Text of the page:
Sleeping Giant Provincial Park
In Ojibway legend, the Sleeping Giant is known as Nanabijou, who turned to stone for revealing the secret location of Silver Islet to white men.
We head out down the trails marked for the Giant’s knees, recommended by park staff as the most scenic views of the lake. The trailhead begins down the Kabeyun path for a winding 6 km through a serene wooded landscape. The sound of soft waves roll in the back of nature’s harmonious overture amongst the buzz of cicadas and chatter of red squirrels defending their space on the rugged trail.
Though groups of hikers or mountain bikers may join you on the trails, you’re just as likely to see a deer gracefully jump out of the woods and onto the trail to greet you. As the brisk morning coolness edges off, hikers wishing to ascend to the top of the Giant can trail off at the crossroads not far past Tea Harbour.
The head of Talus Lake Trail eases hikers into the jagged ascent, scrambling through root-crusted paths littered with loose stones and steep log-built staircases. Despite the park’s sleepy name, the trek to the top of the Sleeping Giant calls the body to a bold alertness with each step.
The path soon opens to a ruggedly enchanting area of wildflowers and tall, sweet grass. This secluded meadow offers some of the most beautiful views on the trail including a glimpse of the Sleeping Giant’s breathtaking crest.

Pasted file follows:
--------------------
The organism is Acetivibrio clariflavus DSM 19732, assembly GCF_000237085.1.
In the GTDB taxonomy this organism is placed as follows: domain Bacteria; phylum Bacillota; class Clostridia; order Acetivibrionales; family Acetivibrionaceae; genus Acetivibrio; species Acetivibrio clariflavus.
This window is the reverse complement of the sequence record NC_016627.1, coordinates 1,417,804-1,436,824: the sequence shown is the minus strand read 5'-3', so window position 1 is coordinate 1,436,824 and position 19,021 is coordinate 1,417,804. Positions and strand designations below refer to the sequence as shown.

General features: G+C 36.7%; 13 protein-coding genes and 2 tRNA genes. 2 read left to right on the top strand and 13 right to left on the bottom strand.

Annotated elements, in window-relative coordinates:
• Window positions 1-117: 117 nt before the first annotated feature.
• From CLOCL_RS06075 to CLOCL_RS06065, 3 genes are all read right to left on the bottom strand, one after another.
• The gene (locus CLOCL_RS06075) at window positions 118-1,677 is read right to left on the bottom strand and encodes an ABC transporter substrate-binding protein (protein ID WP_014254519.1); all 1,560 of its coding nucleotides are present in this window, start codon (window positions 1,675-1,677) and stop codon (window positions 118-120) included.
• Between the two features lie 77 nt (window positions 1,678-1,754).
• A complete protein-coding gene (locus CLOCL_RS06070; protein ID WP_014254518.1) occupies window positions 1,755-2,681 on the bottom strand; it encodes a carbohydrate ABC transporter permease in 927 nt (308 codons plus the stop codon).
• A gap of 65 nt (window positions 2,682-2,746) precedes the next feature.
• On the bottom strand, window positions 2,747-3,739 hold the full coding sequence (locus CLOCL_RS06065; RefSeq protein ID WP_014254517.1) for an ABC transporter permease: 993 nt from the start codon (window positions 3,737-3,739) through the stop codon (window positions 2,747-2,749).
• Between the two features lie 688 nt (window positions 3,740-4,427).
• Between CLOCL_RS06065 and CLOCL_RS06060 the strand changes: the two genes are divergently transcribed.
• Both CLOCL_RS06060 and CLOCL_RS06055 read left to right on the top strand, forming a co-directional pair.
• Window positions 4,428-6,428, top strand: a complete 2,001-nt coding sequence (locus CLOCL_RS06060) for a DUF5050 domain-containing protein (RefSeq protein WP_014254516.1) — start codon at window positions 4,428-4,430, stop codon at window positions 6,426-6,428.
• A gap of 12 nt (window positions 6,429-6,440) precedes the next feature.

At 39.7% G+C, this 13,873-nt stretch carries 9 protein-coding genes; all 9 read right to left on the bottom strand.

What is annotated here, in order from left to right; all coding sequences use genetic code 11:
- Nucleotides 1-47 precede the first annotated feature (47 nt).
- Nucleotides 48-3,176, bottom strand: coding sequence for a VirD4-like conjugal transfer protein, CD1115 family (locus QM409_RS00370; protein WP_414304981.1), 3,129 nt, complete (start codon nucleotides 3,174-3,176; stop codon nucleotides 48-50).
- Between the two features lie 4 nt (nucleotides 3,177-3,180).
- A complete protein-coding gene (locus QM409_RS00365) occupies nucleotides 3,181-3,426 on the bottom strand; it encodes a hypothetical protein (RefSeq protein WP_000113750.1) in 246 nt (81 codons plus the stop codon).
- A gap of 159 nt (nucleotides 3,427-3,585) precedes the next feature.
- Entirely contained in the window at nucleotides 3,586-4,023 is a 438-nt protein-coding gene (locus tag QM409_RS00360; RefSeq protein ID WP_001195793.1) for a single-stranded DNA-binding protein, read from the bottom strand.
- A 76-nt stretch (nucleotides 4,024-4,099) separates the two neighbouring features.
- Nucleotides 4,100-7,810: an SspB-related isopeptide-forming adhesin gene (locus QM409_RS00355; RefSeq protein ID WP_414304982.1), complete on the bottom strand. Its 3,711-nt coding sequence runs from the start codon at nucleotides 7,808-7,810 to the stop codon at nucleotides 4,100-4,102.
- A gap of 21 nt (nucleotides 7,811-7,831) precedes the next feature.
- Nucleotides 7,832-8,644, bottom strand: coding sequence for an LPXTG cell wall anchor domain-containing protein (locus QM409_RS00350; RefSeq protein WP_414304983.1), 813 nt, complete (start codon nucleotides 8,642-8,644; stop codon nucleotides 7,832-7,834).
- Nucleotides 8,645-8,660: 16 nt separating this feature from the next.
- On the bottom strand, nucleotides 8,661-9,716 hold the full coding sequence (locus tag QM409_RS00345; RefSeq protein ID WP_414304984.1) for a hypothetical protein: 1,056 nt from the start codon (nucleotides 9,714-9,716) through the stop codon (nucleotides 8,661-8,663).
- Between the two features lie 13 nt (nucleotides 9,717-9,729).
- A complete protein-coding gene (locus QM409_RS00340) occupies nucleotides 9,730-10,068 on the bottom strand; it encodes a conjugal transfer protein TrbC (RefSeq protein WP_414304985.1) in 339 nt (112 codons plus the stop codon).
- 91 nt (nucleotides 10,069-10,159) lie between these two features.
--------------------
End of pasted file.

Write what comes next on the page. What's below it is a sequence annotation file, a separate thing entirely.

What soon follows is a rigorous 2.7 km of tight switchback staircases with a few gentle rising paths. Hikers who’ve packed sufficient supplies of water (and it’s strongly encouraged that everyone does so) will be grateful they’ve been lugging the extra weight. Though strenuous, the steep ascent means the brisk rise is covered quickly and the trail returns to relatively flat and shaded terrain.
Despite its photogenic nature, the view from atop the Sleeping Giant’s knees remains far more impressive to the naked eye. Hikers peer out over chimney-like volcanic rock outcrops, which plummet to the forest floor below at the base of Lake Superior. From here, one can begin to see the vastness of the lake, with shores stretching to the northern edges of Wisconsin and covering as many square kilometres as the state of South Carolina.
Sleeping Giant Provincial Park’s gentle name may evoke an image of peaceful strolling trails, but like its contrary history in Ojibway legend, the park also surprises with vigorous trails and technical climbs that lead to breathtaking views, making it one of Thunder Bay’s most iconic natural attractions and one of Canada’s most rewarding day hikes.